First we learned last fall that the Justice Department had fined JPMorgan Chase shareholders $13 billion – that’s the largest fine in history – mainly for its sale of fraudulent residential mortgages, which helped wipe out the savings of millions of pensioners and was a major cause of the Great Recession.

Then, a few months later, we learned that those very same shareholders had awarded JPMC president Jamie Dimon, who himself had engineered the catastrophic sale, a 73 percent salary increase – bumping up his annual compensation to more than $20 million.

What the heck were they thinking? One board member explained that, “[w]hile [public] perception of the increase could be off-putting, board members feared not to grant it would alienate the chief executive.” Others presumably sided with Warren Buffet, who explained that multi-billion dollar fines were simply the “cost of doing business” for big banks. And still others evidently shrugged off the fine entirely, pointing out that it was, unlike that parking ticket you got last week, actually tax deductible – a windfall that, according to experts, reduced what JPMC had to pay to about $9 billion. Any way you cut it, the Justice Department’s fine appears to have bounced off JPMC’s thick hide without leaving too much of a mark: last year, the world’s biggest bank pulled in an $18 billion in profit (that’s after subtracting all of its legal fees and fines).

All of those rationalizations aside, the main reason shareholders were so quick to forgive and even to reward Dimon is probably simple: he’s making them money. Lots and lots of money. Thanks to JPMC’s takeover of other banks. Dimon has promised shareholders to fight, tooth and nail, any suggestions that the takeovers be undone – that banks deemed “too big to fail” be broken apart.

Financial reformers, some of whom are now or were formerly in the Federal Reserve, even Alan Greenspan, have made a popular case recently that breaking up these massive conglomerations made up of formerly independent banks is the only safe thing to do. They argue, logically enough, that if we break up banks too big to fail we won’t have banks too big to fail that we’ll have to bail out when we encounter another financial meltdown- and encounter another we shall, they assure. Better simply to break up the big banks now, they argue, than try to prop them up with myriad Dodd-Frank Act Regulations – yet to be written – stacked on top of regulations of proven failure.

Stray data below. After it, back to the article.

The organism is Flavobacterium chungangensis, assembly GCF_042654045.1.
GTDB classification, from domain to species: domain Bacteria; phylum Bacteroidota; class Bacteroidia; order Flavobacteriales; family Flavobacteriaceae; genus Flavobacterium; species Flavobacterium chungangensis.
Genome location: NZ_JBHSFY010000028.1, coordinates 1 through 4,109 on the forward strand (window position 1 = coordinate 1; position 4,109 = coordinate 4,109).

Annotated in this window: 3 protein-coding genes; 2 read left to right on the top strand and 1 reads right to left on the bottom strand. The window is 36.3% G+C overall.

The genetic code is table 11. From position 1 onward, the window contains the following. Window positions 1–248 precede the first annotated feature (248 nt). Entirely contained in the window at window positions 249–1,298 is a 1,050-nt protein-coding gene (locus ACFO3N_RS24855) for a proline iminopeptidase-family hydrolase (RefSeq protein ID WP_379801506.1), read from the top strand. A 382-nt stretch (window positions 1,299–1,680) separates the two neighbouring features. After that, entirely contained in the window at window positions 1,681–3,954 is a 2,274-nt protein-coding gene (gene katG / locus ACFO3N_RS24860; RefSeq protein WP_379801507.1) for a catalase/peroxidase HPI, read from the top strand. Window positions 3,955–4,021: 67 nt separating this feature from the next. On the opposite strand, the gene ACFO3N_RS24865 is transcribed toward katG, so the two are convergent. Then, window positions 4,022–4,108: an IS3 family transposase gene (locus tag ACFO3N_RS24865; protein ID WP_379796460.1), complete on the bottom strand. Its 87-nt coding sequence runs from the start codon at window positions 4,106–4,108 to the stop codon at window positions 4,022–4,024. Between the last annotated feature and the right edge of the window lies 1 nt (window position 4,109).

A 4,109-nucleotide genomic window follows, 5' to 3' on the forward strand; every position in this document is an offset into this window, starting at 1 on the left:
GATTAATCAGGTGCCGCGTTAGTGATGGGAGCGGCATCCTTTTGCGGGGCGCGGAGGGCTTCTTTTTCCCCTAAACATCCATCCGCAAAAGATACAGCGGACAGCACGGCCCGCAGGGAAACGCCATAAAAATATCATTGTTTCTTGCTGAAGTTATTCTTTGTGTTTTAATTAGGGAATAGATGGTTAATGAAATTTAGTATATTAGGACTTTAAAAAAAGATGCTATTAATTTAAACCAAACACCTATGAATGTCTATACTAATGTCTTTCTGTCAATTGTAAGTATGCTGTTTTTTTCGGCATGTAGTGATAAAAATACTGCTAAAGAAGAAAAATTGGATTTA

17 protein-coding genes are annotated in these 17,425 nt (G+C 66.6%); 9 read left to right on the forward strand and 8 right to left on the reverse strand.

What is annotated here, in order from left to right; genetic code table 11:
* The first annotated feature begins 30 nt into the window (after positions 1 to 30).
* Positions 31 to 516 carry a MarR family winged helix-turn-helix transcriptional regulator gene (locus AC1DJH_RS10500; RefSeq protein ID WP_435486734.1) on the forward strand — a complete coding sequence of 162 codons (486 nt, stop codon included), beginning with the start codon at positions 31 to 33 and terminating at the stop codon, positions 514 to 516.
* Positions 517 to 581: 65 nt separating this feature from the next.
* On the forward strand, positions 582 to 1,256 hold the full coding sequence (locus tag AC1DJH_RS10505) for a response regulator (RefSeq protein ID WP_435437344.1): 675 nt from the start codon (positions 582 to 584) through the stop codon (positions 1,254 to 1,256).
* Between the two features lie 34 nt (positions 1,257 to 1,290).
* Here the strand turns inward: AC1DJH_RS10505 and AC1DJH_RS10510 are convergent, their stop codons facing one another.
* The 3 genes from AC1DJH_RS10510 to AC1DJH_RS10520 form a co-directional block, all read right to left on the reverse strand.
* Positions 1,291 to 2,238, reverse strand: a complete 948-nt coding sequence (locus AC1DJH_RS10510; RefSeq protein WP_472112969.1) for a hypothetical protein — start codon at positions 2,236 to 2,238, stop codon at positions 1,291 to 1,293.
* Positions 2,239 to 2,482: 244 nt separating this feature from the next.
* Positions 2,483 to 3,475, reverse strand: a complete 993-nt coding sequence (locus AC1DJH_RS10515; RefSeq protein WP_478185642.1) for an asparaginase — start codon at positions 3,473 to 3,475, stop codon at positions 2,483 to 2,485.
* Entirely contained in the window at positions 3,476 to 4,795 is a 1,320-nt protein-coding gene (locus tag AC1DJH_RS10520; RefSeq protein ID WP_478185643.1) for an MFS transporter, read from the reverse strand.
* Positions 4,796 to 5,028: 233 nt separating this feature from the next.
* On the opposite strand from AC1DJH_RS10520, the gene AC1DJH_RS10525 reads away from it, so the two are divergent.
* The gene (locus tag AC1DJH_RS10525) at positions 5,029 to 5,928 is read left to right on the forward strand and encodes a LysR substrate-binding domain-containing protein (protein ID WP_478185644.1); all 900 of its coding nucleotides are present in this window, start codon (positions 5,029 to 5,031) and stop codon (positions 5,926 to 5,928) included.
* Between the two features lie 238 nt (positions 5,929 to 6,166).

Over a hundred federal regulators work inside JPMC offices attempting to enforce the existing regulations. Forgetting those working outside, will JPMC’s offices have space for the new Dodd-Frank regulators? Do bankers take the new Dodd-Frank Act seriously in the first place? JPMC incurred its notorious $6.2 billion loss from the London Whale scandal involving credit default swaps — the same thing that brought on the meltdown – after passage of the act.

JPMC shareholders don’t like the break-up idea at all mostly because behemoth banks like JPMC are essentially allowed to play for both teams. As investment banks, they get to invest for themselves and their clients, and as commercial banks, they get to play with billions of dollars of customer deposits. And here’s the thing: when you play for both teams, you never lose.

Consider JPMC’s role in the continuing Bernie Madoff saga. In its role as an investment bank, JPMC purchased Madoff securities for itself and for its individual clients. In its role as a commercial bank, JPMC also held Madoff’s deposits. Because of that latter role, JPMC was able to learn of Madoff’s imminent demise in 2008, but failed to alert its own investment clients that the scheme was collapsing. After all, the calculus was simple: the more shares of a stock placed on the market, the cheaper its price. And since the bank had invested millions more in the Ponzi scheme for its clients than for itself, it had an interest in keeping its client from selling their own Madoff investments too soon, lest the price for its own investment fall too quickly.

The result? The bank’s clients, who had actually paid it fees for getting them into Madoff, didn’t know to sell in time, losing their entire Madoff investment. JPMC, however, did sell its own $250 million investment in time to salvage practically all of it. It was a dirty trick, but a lucrative one. (Part of that $13 billion fine includes an amount for JPMC’s failure to sound the alert, levied under the Bank Secrecy Act.)

JPMC’s sale of the fraudulent mortgages, which contributed to the Great Recession, plays basically the same way: JPMC knew to sell the bad mortgages due to knowledge gained from its combined commercial-investor functions. When it began to learn of the precariousness of the residential mortgages it created for its commercial clients, it knew to unload them quickly to unwitting investors.